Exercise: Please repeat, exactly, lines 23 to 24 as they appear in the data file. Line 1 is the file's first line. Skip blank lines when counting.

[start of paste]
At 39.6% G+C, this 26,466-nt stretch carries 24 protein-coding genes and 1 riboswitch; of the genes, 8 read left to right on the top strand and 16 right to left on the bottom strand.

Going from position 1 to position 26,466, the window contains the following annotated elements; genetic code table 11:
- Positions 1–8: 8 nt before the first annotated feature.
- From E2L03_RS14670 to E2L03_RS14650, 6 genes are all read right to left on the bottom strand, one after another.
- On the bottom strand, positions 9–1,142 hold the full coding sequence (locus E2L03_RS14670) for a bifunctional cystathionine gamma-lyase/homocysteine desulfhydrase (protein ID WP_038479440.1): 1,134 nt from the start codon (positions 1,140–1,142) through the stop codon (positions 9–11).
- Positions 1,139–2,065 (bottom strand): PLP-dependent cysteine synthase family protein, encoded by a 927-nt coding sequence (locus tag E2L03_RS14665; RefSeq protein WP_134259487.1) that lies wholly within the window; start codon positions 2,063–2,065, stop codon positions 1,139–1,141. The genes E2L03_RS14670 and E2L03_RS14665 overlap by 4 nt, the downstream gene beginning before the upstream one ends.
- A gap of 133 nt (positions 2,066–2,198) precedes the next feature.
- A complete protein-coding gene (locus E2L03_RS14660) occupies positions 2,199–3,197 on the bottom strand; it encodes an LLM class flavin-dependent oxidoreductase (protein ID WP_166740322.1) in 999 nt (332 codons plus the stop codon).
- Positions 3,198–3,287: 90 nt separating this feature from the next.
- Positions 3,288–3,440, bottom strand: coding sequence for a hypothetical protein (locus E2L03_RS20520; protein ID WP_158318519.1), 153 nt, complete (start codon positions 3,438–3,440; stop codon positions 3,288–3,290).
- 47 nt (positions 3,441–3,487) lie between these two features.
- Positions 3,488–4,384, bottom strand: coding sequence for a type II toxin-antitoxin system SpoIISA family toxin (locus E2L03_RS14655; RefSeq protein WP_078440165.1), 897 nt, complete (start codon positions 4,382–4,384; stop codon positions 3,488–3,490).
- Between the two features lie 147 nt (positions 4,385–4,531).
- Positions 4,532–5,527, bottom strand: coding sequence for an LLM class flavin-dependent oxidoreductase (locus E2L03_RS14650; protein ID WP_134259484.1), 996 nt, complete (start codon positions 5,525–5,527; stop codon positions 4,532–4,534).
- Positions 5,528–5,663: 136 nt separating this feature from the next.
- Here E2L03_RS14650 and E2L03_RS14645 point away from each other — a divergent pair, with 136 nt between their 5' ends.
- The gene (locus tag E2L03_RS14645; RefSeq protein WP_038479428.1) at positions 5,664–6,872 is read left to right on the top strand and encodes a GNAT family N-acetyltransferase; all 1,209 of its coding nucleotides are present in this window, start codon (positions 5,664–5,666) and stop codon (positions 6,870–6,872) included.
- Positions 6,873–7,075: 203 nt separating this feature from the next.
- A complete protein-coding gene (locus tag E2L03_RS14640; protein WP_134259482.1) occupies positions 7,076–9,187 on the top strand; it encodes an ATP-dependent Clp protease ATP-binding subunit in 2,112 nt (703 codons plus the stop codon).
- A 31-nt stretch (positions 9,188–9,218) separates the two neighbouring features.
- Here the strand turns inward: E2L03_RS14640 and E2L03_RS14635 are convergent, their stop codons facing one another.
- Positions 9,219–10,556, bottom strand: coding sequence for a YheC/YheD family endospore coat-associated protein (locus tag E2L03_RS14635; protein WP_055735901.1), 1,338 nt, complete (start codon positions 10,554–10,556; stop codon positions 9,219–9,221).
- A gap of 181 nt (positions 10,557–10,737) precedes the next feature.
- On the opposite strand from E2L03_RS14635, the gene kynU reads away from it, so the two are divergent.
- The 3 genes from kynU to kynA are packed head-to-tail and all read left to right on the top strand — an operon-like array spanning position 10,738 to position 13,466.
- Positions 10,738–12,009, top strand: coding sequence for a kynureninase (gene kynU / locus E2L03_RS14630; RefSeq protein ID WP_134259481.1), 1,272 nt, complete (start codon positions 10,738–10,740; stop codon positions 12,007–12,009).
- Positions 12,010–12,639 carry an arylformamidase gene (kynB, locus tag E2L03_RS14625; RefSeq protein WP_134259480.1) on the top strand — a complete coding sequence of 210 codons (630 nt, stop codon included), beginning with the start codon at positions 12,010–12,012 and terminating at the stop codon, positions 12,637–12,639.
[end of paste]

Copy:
- A gap of 181 nt (positions 10,557–10,737) precedes the next feature.
- On the opposite strand from E2L03_RS14635, the gene kynU reads away from it, so the two are divergent.